Naville, Edouard
The temple of Deir el Bahari (Band 6): The lower terrace, additions and plans — London, 1908

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THE

TEMPLE OF DEIK EL BAHAET,

THE LOWER TERRACE.

EXCAVATION

" In many respects the lower and middle colonnades
resemble each other. Seen from a distance they
might indeed be taken for duplicates. Square piers
are seen in each case carrying an architrave, the
number of intercolumniations being twelve in each
case. When we examine the lower colonnade near at
hand, we observe, however, that it differs from both
the middle and the upper in the following respect: —
" The roof of the middle colonnade was supported
by two ranges of square piers. The roof of the
upper colonnade was supported by an outer range
of square piers, and an inner of polygonal columns.
The roof of the lower colonnade was supported
by an inner range of polygonal columns; but the
outer range, although square towards the exterior,
were rounded off within, showing a polygonal
surface, corresponding with the second range of
columns.
" In this we observe that interesting undercurrent
of variety, which may be so often found beneath the
appearance of a somewhat fixed symmetry that is
generally considered as the ruling characteristic of
Egyptian architecture."'
This terrace has suffered more than the others.
The monks when they built their convent carried away
a great number of the stones, which they used for the
partition walls of the chambers of the Upper Terrace.
Nearly all the fragments of the transportation of
the obelisks, which have been replaced, were from
the Upper Court, from the Coptic constructions built
1 This description lias been written by Mr. Somers Clarke.

between the central way and the wall of the altar-
court. What remained of the colonnades on both
sides of the ramp was hidden by rubbish which made
a sloping ascent towards the convent.
Both Lepsius and Mariette saw part of the lower
colonnade, which seems to have been in a better state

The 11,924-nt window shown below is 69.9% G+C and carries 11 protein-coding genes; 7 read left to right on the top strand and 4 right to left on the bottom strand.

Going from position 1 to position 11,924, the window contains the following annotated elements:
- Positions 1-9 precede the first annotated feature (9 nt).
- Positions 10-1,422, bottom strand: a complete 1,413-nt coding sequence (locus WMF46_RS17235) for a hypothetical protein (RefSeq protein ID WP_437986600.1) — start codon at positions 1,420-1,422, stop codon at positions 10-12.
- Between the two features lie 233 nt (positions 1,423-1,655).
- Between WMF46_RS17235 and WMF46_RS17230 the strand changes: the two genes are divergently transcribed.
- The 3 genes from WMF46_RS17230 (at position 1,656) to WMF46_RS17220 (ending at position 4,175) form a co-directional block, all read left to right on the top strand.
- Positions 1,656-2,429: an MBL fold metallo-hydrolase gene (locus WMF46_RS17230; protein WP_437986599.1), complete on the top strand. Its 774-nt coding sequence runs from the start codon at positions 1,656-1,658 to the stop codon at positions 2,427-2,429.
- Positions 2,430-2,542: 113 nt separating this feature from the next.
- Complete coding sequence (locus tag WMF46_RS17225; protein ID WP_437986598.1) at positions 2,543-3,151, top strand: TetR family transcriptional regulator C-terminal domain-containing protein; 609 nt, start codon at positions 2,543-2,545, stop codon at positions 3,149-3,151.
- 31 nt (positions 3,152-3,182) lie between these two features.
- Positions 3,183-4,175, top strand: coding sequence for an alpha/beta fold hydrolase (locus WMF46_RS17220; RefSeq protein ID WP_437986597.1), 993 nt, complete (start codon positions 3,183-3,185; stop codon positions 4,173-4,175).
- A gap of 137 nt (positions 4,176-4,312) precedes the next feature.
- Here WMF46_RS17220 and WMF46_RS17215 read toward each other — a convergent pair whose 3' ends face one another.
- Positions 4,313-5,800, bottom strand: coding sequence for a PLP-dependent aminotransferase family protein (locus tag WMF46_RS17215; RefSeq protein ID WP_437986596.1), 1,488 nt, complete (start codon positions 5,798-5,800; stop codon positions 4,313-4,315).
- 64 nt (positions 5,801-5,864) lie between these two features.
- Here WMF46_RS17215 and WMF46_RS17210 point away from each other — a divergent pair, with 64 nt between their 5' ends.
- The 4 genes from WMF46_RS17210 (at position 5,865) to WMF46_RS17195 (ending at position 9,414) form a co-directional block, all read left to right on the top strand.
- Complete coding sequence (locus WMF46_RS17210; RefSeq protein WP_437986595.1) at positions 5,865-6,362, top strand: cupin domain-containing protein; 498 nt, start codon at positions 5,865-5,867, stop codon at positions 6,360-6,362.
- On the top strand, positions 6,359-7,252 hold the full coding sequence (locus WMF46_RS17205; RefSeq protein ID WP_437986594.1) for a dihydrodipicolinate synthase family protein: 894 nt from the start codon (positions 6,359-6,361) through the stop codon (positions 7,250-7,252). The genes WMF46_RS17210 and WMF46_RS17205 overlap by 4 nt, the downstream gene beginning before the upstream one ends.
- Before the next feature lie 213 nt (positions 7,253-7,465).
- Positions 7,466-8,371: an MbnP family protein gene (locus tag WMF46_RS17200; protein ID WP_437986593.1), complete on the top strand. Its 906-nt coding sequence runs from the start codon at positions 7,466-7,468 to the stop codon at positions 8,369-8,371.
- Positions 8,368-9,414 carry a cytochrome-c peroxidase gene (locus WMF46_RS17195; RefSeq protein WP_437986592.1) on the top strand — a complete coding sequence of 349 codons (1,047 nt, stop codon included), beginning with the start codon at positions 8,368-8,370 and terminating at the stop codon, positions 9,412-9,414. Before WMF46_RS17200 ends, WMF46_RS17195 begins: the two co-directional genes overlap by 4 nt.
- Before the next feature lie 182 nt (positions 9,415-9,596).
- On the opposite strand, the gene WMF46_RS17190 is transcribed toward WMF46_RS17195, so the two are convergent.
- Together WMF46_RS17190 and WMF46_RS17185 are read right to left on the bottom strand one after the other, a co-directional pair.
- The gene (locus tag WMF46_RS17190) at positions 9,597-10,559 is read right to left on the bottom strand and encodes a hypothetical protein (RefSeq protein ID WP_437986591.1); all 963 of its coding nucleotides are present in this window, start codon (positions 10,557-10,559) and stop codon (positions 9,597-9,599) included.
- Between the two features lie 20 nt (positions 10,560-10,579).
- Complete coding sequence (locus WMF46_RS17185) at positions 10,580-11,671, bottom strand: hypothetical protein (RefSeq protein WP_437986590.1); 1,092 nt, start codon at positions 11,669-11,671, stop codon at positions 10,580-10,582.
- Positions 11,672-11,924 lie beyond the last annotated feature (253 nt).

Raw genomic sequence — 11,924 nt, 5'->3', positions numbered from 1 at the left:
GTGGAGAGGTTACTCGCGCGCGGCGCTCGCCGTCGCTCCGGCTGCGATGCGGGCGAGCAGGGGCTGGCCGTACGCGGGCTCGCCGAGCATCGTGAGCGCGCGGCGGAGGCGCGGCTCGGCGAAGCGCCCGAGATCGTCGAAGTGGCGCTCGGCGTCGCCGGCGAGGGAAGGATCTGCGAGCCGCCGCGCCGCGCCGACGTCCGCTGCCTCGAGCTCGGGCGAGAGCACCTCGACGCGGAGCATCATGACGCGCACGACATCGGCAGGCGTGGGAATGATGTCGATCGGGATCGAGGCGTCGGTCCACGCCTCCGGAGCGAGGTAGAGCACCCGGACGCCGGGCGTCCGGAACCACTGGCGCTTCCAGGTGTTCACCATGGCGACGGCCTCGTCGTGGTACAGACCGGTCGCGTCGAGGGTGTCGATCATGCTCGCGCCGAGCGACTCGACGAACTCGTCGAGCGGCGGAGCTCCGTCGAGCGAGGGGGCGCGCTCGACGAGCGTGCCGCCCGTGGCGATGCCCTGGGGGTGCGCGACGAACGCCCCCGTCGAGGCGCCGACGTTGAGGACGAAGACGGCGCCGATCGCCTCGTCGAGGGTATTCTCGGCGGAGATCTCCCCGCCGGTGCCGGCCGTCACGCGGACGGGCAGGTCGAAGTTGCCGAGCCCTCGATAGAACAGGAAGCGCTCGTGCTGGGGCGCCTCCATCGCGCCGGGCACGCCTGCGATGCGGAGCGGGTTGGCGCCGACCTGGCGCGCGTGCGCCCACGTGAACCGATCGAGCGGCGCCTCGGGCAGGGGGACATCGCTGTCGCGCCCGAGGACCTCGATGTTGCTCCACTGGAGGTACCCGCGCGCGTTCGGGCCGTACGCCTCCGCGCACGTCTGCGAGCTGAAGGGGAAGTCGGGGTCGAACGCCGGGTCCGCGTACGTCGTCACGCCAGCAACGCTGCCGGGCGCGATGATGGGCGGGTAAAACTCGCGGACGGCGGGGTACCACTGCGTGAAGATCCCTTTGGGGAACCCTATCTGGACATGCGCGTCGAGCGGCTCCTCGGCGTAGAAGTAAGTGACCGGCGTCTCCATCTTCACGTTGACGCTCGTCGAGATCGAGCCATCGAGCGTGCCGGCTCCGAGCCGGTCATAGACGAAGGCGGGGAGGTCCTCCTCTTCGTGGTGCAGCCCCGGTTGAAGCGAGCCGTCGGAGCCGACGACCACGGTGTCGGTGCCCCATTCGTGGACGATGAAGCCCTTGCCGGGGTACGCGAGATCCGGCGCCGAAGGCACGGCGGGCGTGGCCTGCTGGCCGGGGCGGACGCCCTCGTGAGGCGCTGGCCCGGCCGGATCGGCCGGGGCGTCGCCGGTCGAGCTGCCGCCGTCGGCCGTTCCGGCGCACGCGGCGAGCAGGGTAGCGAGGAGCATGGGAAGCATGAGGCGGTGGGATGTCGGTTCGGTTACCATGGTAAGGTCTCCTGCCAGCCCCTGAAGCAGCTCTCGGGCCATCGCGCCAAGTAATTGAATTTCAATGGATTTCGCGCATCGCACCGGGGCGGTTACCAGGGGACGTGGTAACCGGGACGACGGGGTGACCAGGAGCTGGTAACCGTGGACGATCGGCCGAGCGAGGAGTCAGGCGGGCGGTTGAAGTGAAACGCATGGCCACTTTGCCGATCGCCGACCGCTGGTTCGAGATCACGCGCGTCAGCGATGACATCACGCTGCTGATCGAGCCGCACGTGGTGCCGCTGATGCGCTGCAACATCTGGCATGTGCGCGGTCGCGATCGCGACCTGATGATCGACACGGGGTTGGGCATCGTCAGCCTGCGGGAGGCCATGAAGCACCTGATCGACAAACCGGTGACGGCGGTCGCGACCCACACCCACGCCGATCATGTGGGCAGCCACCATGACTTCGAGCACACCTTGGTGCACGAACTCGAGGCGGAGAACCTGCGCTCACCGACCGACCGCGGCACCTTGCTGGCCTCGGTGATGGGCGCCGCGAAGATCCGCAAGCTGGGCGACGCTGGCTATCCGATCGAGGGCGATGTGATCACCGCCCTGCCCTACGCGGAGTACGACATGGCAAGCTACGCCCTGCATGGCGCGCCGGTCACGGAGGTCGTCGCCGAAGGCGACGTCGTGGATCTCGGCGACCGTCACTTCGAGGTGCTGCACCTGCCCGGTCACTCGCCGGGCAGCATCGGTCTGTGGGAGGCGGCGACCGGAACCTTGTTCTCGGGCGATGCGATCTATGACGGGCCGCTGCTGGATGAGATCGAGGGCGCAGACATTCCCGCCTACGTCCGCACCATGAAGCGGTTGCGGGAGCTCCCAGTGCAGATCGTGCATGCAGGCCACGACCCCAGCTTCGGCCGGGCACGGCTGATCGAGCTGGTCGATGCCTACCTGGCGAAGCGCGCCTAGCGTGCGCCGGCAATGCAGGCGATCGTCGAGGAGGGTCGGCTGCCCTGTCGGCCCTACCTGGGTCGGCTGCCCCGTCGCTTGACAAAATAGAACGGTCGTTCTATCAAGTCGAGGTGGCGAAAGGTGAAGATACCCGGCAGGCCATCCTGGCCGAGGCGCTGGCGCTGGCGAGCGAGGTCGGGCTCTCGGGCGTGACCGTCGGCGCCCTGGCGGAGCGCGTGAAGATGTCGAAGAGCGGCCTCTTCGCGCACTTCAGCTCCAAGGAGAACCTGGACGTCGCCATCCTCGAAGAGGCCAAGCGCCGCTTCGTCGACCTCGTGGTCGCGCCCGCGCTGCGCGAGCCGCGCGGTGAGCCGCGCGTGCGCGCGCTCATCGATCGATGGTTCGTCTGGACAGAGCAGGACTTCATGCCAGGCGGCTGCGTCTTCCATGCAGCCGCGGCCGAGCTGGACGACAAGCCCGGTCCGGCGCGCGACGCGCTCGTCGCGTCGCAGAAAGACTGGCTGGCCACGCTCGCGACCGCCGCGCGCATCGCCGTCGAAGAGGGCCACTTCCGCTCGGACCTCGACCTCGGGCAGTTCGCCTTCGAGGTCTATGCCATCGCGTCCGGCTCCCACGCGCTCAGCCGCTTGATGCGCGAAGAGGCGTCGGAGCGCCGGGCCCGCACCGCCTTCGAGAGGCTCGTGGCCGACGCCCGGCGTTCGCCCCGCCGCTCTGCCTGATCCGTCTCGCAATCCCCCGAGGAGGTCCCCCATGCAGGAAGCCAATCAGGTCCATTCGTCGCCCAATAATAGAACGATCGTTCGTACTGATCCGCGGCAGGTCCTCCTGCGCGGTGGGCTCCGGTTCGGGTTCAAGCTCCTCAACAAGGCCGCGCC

in Lepsius' time than afterwards. But only the top
emerged out of the sand, since neither of them saw the
inscriptions which are on the walls. When we dug
to the pavement we found fragments of an historical
inscription which related to a campaign of the queen,,
evidently at the beginning of her reign (pi. CLXVI.) ;
the floor of the colonnade being above the ground,
access to it was given by steps against each side of
the ramp.
There does not seem to have been a pavement in
front of the colonnade; for we found that on both
sides the open space was used as a kind of garden.
There were many small round pits about ten feet deep,
tilled with Nile mud, in which trees had been planted.
The stumps of two palm trees are still in situ, but there
were other trees. Several times at the top of the pit
we found small alabaster pots, probably filled with
sacred oil or incense, which may have been amulets put
there to insure the growth of the trees. All this
vegetation must have required a great deal of artificial
watering, since these pits were numerous. The natives
call them sagiehs, and they say that there are a great
number of them along the avenue where the sphinxes
stood. The two perseas which stood on each side of
the door in the enclosure wall were planted in similar
pits, and were watered in the same way.
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